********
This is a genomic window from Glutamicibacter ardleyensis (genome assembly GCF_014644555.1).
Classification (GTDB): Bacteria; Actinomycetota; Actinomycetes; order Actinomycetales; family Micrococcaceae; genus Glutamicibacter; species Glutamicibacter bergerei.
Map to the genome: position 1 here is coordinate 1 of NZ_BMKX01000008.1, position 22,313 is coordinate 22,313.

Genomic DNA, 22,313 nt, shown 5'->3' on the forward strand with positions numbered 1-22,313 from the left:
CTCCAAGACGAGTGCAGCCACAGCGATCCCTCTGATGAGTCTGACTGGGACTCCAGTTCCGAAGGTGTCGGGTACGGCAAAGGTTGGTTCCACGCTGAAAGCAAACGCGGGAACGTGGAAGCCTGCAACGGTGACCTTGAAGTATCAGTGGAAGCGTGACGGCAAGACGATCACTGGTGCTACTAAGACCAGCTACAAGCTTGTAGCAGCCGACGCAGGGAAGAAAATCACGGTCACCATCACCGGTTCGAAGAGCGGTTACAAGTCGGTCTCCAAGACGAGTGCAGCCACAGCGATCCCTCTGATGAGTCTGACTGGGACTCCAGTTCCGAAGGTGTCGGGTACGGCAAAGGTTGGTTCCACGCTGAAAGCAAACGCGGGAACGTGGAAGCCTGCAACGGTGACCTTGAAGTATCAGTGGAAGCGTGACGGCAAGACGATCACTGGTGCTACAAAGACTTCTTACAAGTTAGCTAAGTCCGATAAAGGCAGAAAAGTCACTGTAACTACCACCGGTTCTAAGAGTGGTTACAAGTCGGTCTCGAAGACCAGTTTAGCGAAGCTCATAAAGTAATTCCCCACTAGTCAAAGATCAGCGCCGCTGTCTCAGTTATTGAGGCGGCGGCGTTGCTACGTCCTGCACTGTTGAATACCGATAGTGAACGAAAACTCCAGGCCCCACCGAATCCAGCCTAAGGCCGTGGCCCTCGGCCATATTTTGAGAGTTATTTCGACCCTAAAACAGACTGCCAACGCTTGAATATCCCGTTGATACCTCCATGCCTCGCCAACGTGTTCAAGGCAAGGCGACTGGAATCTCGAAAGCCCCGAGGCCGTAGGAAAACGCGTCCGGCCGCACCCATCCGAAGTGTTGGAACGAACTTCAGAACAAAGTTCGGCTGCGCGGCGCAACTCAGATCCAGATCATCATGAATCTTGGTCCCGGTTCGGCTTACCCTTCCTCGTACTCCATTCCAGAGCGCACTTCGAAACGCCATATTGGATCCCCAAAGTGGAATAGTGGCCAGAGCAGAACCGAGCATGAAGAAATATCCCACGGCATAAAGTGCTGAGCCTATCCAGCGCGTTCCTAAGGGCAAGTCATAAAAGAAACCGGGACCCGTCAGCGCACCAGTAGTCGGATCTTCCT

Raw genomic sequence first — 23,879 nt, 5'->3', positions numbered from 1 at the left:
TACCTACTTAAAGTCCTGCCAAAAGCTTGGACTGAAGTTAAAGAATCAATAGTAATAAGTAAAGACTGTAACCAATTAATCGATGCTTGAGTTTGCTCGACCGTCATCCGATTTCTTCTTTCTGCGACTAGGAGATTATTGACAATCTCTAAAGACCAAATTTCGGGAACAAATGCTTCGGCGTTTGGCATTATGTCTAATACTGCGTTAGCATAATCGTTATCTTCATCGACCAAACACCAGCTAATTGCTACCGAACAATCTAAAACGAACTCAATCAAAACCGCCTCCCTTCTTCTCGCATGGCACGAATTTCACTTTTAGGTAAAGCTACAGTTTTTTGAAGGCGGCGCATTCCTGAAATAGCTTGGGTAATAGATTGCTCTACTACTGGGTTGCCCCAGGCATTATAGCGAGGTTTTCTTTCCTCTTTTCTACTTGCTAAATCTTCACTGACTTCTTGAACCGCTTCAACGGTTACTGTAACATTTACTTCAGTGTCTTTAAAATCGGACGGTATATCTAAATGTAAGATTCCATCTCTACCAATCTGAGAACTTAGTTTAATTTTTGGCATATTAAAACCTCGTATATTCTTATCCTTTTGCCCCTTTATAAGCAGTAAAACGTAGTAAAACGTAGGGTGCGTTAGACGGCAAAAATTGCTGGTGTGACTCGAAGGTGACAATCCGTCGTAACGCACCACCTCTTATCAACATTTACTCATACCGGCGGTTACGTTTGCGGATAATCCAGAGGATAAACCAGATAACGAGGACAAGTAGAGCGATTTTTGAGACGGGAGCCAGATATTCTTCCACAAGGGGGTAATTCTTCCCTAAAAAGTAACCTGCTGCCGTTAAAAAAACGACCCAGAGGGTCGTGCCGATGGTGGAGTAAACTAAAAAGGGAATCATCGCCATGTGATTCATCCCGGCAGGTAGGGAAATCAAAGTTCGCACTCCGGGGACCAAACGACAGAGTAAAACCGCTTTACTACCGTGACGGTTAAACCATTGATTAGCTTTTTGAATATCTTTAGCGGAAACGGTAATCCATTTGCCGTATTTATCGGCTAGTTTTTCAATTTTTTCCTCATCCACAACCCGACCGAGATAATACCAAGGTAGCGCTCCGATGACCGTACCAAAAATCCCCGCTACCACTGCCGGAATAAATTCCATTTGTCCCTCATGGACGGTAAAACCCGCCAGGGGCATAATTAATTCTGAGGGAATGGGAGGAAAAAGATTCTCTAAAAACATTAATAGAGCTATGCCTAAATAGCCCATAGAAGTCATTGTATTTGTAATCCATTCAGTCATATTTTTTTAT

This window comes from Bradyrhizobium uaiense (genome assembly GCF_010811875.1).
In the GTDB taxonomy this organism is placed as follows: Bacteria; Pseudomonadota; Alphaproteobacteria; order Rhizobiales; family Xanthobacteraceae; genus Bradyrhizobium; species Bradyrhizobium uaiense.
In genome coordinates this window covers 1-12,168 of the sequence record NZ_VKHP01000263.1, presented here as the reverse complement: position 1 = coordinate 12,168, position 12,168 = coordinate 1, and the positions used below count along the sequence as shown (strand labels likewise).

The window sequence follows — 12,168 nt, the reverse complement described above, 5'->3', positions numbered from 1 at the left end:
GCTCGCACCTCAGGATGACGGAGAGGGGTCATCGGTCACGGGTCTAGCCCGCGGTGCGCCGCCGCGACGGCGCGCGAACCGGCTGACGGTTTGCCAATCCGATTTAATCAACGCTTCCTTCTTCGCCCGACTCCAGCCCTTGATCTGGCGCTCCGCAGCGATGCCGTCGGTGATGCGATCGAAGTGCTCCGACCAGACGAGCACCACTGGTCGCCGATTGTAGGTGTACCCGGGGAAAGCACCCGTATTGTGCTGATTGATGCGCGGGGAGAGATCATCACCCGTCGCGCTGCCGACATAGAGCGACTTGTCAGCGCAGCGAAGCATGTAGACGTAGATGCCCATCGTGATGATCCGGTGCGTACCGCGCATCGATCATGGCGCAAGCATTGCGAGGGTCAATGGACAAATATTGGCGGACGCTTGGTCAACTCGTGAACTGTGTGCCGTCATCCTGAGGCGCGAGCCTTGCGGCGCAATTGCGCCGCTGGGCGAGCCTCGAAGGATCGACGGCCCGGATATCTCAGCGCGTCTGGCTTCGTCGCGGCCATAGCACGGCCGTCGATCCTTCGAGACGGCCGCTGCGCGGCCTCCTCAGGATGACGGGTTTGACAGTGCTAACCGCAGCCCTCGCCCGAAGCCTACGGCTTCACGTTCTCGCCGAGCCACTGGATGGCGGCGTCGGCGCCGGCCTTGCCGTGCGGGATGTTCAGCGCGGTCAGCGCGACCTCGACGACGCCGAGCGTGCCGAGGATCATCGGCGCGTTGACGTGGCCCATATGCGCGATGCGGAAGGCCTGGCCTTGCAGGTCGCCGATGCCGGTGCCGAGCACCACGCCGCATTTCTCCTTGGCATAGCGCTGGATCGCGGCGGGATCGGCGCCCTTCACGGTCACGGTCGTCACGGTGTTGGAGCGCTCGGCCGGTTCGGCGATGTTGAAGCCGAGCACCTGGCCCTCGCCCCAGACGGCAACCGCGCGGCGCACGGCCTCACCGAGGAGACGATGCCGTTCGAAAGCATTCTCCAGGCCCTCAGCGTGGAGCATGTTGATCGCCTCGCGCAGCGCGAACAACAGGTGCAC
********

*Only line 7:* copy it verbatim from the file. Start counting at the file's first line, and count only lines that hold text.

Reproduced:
TACCTACTTAAAGTCCTGCCAAAAGCTTGGACTGAAGTTAAAGAATCAATAGTAATAAGTAAAGACTGTAACCAATTAATCGATGCTTGAGTTTGCTCGACCGTCATCCGATTTCTTCTTTCTGCGACTAGGAGATTATTGACAATCTCTAAAGACCAAATTTCGGGAACAAATGCTTCGGCGTTTGGCATTATGTCTAATACTGCGTTAGCATAATCGTTATCTTCATCGACCAAACACCAGCTAATTGCTACCGAACAATCTAAAACGAACTCAATCAAAACCGCCTCCCTTCTTCTCGCATGGCACGAATTTCACTTTTAGGTAAAGCTACAGTTTTTTGAAGGCGGCGCATTCCTGAAATAGCTTGGGTAATAGATTGCTCTACTACTGGGTTGCCCCAGGCATTATAGCGAGGTTTTCTTTCCTCTTTTCTACTTGCTAAATCTTCACTGACTTCTTGAACCGCTTCAACGGTTACTGTAACATTTACTTCAGTGTCTTTAAAATCGGACGGTATATCTAAATGTAAGATTCCATCTCTACCAATCTGAGAACTTAGTTTAATTTTTGGCATATTAAAACCTCGTATATTCTTATCCTTTTGCCCCTTTATAAGCAGTAAAACGTAGTAAAACGTAGGGTGCGTTAGACGGCAAAAATTGCTGGTGTGACTCGAAGGTGACAATCCGTCGTAACGCACCACCTCTTATCAACATTTACTCATACCGGCGGTTACGTTTGCGGATAATCCAGAGGATAAACCAGATAACGAGGACAAGTAGAGCGATTTTTGAGACGGGAGCCAGATATTCTTCCACAAGGGGGTAATTCTTCCCTAAAAAGTAACCTGCTGCCGTTAAAAAAACGACCCAGAGGGTCGTGCCGATGGTGGAGTAAACTAAAAAGGGAATCATCGCCATGTGATTCATCCCGGCAGGTAGGGAAATCAAAGTTCGCACTCCGGGGACCAAACGACAGAGTAAAACCGCTTTACTACCGTGACGGTTAAACCATTGATTAGCTTTTTGAATATCTTTAGCGGAAACGGTAATCCATTTGCCGTATTTATCGGCTAGTTTTTCAATTTTTTCCTCATCCACAACCCGACCGAGATAATACCAAGGTAGCGCTCCGATGACCGTACCAAAAATCCCCGCTACCACTGCCGGAATAAATTCCATTTGTCCCTCATGGACGGTAAAACCCGCCAGGGGCATAATTAATTCTGAGGGAATGGGAGGAAAAAGATTCTCTAAAAACATTAATAGAGCTATGCCTAAATAGCCCATAGAAGTCATTGTATTTGTAATCCATTCAGTCATATTTTTTTAT